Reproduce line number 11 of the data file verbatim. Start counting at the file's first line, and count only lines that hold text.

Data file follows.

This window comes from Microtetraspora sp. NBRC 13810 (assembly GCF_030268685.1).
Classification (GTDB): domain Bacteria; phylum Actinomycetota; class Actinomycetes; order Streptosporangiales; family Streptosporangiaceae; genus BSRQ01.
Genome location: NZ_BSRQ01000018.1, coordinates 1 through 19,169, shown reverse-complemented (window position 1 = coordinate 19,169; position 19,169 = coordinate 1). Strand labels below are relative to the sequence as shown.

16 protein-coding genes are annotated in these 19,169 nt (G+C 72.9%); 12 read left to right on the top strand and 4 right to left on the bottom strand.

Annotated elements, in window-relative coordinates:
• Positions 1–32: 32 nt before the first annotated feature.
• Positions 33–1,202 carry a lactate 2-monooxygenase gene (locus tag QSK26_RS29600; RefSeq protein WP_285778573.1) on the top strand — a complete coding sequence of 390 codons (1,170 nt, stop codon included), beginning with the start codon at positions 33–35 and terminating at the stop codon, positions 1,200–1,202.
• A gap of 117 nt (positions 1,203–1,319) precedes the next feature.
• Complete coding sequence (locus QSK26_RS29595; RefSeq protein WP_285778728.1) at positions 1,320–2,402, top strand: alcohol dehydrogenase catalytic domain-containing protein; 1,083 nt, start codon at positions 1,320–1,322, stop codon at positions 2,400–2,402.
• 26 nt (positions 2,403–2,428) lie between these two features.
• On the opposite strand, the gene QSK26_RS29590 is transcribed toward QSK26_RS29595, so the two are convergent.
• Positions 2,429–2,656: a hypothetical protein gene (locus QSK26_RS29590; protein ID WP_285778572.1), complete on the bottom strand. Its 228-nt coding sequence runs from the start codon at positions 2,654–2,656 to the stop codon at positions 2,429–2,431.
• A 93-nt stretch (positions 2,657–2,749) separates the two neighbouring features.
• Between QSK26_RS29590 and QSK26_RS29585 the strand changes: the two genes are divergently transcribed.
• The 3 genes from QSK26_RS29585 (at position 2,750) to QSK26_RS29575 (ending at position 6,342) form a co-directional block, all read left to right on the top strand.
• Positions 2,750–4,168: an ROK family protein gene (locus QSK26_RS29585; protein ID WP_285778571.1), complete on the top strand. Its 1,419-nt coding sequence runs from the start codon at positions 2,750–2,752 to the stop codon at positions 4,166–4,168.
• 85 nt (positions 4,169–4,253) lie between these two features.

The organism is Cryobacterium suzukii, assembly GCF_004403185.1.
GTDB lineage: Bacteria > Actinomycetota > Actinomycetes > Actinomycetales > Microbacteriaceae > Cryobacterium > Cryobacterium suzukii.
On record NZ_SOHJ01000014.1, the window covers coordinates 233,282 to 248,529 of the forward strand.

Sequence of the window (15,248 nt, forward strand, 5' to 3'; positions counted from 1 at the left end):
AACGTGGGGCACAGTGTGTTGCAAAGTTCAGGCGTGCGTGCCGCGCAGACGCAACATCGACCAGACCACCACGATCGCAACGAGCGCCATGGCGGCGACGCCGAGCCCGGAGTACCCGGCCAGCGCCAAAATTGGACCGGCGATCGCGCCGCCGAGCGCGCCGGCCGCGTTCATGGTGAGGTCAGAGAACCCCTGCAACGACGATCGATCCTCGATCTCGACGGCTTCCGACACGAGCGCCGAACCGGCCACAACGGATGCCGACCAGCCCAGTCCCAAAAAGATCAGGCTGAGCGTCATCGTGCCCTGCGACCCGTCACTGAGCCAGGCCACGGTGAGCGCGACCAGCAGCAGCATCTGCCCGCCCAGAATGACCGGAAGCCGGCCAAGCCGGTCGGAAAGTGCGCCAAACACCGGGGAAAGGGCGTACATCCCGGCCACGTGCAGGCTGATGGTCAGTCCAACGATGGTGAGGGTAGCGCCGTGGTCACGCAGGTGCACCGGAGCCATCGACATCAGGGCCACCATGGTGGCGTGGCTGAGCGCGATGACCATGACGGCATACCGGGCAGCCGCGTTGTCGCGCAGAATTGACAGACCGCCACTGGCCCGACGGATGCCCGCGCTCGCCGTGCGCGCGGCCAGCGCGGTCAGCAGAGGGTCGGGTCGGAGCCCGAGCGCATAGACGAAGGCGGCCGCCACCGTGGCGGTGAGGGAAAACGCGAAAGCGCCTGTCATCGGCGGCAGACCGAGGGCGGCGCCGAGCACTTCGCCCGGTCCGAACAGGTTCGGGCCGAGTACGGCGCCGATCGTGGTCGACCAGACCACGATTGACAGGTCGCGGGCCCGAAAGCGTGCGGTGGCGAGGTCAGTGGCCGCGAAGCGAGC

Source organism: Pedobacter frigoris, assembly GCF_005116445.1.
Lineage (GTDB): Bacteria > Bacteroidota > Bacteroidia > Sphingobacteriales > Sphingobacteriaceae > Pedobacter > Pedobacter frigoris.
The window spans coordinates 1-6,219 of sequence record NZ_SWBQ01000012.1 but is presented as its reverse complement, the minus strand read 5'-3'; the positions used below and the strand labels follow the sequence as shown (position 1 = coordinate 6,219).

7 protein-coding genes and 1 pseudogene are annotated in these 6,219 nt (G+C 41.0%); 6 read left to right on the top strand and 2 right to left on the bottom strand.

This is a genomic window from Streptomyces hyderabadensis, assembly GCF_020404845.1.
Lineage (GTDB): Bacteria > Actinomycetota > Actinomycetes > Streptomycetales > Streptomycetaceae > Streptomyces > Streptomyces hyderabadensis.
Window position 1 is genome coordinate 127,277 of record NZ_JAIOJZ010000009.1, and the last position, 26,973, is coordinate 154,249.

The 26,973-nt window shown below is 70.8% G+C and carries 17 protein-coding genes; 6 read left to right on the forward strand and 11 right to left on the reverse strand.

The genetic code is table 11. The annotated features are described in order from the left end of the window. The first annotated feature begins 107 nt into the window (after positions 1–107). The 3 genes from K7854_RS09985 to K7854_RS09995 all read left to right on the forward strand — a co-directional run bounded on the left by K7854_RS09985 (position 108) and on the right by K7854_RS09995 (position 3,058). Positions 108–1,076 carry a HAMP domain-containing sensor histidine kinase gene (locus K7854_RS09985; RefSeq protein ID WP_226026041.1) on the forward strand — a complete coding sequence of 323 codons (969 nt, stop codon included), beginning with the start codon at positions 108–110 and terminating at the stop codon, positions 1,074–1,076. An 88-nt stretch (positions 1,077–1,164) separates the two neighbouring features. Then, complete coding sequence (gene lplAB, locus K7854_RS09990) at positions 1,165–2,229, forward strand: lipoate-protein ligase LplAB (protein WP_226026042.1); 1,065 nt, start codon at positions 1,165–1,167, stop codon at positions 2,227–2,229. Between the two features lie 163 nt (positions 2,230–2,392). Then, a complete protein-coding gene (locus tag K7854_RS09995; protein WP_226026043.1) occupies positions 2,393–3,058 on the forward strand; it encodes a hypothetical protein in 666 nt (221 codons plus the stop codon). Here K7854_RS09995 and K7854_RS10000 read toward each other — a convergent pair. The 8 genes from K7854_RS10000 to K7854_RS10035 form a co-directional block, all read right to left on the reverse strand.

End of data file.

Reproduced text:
• On the opposite strand, the gene QSK26_RS29590 is transcribed toward QSK26_RS29595, so the two are convergent.